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My Relation to the Order

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by Sangharakshita

... slipped from effective back to provisional or cultural Going for Refuge and that in assessing someone's readiness for ordination one in fact no longer relies on a strong sense of one's own Going for Refuge - a sense that enables one to detect a similar movement within another person's being - but rather relies on the formal application of criteria or on impressions, feelings, hunches, and intuitions. As Subhuti says, all this is very exposing.

A few moments ago I spoke of the new developments that have taken place within the Order, and, through the Order, within the wider Movement, as being a veritable Indra's net. But in Indra's net, the marvellous jewels of which all mutually reflect one another, it is not always possible to say what is cause and what effect. This is particularly true of the new-style men's ordination process - as it has come to be called - at `Padmaloka'. I do not know whether it was my sharing of responsibility for conferring ordination that led to the emergence of this process, or the emergence of the process that led to my sharing the responsibility for conferring ordination, at least to the extent of its helping make such sharing a practical proposition. Be that as it may, there is no doubt that the new-style men's ordination process at `Padmaloka' is one of the most positive developments to have taken place in the course of the last two years and one whose repercussions have already been felt throughout the Movement in Europe and perhaps even farther afield. Subhuti has described the new-style process in his article `The Men's Ordination Process' (Shabda April 1989), which incorporates his `Letter to Men Who Have Asked for Ordination', as well as giving a fuller (updated) description of it, from `the request' to `initiation' in his more recent lecture `What is Ordination?' Prominent features of the new-style men's ordination process are the series of five two-week long Going for Refuge retreats, at which are covered the five `themes' dealing with the main areas of spiritual life within the Order, the national gatherings of men who have asked for ordination, the Going for Refuge groups (the first of which I believe emerged spontaneously among mitras quite independently of the `official' ordination process), the possibility of taking up the Going for Refuge and Prostration Practice, and the arrangements that are made from time to time for the ordination of the minority of men who, for bona fide reasons, are unable to go on the full length `Guhyaloka' ordination retreat. Moreover, the Kalyana Mitra system for men has been reconstituted on a somewhat new basis and made, in effect, part of the broader ordination process.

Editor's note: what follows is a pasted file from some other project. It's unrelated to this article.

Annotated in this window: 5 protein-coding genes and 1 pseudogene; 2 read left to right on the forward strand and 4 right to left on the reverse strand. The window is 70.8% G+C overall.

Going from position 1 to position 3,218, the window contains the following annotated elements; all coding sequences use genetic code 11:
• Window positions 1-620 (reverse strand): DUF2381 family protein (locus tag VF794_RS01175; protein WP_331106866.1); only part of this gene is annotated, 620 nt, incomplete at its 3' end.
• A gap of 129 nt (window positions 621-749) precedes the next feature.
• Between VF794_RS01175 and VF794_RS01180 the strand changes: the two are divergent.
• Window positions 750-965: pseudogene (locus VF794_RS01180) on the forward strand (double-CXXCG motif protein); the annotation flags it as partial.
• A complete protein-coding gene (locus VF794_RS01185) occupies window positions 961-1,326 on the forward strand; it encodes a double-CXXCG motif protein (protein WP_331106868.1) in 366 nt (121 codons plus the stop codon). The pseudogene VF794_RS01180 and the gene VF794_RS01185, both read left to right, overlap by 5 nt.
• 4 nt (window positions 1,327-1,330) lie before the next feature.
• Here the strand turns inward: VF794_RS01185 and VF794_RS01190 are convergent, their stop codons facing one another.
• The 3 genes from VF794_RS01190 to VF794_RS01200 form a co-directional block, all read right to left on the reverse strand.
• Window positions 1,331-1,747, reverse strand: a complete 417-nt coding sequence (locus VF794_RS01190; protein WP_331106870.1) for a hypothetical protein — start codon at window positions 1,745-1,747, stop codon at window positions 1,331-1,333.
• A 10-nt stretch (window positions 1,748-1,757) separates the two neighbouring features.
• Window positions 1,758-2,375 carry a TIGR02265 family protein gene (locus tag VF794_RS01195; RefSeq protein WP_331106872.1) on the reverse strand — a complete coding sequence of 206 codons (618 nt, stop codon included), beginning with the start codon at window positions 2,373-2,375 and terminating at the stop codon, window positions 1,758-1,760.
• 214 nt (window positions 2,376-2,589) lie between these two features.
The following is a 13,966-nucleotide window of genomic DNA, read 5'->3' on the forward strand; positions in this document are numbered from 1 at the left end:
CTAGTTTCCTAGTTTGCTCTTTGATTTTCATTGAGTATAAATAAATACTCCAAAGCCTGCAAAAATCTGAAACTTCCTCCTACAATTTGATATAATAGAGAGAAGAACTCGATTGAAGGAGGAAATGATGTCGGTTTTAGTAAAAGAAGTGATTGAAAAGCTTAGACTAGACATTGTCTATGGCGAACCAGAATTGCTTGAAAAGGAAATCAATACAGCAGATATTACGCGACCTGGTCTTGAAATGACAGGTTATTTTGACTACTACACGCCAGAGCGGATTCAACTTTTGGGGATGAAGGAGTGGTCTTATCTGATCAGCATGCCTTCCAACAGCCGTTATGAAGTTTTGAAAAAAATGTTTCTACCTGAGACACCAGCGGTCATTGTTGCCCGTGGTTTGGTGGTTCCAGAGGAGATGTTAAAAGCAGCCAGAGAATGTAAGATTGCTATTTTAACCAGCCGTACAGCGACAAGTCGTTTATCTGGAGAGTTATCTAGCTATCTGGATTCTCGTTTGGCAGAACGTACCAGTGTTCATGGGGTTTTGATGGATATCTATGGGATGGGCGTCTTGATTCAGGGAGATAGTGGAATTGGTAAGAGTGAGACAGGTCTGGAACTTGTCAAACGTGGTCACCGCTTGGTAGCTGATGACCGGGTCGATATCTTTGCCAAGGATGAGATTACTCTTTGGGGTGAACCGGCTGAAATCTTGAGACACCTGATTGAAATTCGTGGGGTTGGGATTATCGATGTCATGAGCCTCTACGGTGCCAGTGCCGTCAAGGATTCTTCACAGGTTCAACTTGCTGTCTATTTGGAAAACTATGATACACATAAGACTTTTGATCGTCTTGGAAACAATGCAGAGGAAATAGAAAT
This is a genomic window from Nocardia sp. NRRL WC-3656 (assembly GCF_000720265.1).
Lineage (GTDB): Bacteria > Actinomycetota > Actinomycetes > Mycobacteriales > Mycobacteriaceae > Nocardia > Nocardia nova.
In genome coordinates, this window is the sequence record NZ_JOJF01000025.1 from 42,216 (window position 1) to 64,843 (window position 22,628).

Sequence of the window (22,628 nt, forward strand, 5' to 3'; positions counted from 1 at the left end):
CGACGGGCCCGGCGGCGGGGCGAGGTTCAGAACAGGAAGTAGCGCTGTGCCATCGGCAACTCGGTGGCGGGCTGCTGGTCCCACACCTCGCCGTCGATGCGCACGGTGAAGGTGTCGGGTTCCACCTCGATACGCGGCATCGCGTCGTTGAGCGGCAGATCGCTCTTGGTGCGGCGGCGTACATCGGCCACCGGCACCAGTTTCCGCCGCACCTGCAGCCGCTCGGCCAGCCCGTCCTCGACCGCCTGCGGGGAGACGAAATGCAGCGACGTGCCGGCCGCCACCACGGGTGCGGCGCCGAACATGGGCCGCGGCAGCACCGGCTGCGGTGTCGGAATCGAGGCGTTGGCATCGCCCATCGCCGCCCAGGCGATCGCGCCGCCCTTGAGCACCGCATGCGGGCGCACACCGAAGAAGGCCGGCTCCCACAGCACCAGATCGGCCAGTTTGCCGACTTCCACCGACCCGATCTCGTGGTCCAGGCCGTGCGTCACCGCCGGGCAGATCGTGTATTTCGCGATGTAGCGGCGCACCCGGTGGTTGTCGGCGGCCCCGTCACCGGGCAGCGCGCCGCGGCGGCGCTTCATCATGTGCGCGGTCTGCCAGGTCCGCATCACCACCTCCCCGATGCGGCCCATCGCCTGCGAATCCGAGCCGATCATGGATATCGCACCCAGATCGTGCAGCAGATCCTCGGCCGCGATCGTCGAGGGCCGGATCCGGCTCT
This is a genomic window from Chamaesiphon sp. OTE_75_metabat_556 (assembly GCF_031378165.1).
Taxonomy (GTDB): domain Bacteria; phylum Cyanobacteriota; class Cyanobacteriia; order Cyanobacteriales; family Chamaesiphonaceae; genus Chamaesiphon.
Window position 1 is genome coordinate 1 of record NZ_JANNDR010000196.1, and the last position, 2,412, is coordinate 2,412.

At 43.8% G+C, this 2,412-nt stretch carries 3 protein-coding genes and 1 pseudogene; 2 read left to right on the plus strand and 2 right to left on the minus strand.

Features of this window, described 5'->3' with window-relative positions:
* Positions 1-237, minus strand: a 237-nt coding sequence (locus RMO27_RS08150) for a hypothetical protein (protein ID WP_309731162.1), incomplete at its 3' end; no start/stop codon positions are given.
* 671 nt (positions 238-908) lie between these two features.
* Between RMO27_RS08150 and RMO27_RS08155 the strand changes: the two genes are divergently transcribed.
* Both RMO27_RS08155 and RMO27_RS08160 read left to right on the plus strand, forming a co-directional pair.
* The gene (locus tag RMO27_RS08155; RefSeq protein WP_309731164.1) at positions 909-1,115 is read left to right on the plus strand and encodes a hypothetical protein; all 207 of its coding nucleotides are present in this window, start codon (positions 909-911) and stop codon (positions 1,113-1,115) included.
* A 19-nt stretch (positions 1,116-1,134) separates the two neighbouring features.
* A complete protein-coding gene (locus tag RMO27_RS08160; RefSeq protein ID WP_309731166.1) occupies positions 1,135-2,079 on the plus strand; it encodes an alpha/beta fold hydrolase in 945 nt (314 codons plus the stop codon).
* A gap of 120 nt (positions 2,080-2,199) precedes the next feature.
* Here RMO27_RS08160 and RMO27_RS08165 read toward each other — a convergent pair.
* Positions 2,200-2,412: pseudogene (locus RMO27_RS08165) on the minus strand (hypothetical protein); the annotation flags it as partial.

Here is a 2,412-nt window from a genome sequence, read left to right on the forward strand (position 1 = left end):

As I made clear in my letter to you dated 2 January 1990 (Shabda, February 1990), Kalyana Mitras will be available only to mitras who have asked for ordination, and since being an effective Kalyana Mitra requires qualities and circumstances which not all Order members at present possess it will be necessary for a proposed Kalyana Mitra relationship to be discussed by the Order chapter(s) of the mitra and the proposed Kalyana Mitras, by the Mitra Convenors' Meeting and the Ordination Team. I myself will make the final decision as to whether the particular Kalyana Mitra relationship is appropriate - a measure of the importance I attach to relationships of this kind. As to the qualities and circumstances required to be an effective Kalyana Mitra, I described these as follows: `Kalyana Mitras should be relatively senior and experienced Dharmacharis in good contact with me, without difficulties or reservations with the Order and the FWBO, with good communication with members of the Ordination Team at `Padmaloka', with proven abilities as kalyana mitras, with good Dharma knowledge and a consistent meditation practice, and with adequate opportunity to spend time with the particular mitra concerned.' Quite a formidable combination, but one that should not be beyond the reach of any Order member of ten or more years' standing or even less.

Thus, like my sharing of the responsibility for conferring ordination, the new-style men's ordination process has been responsible for, or associated with, a veritable Indra's net of new developments.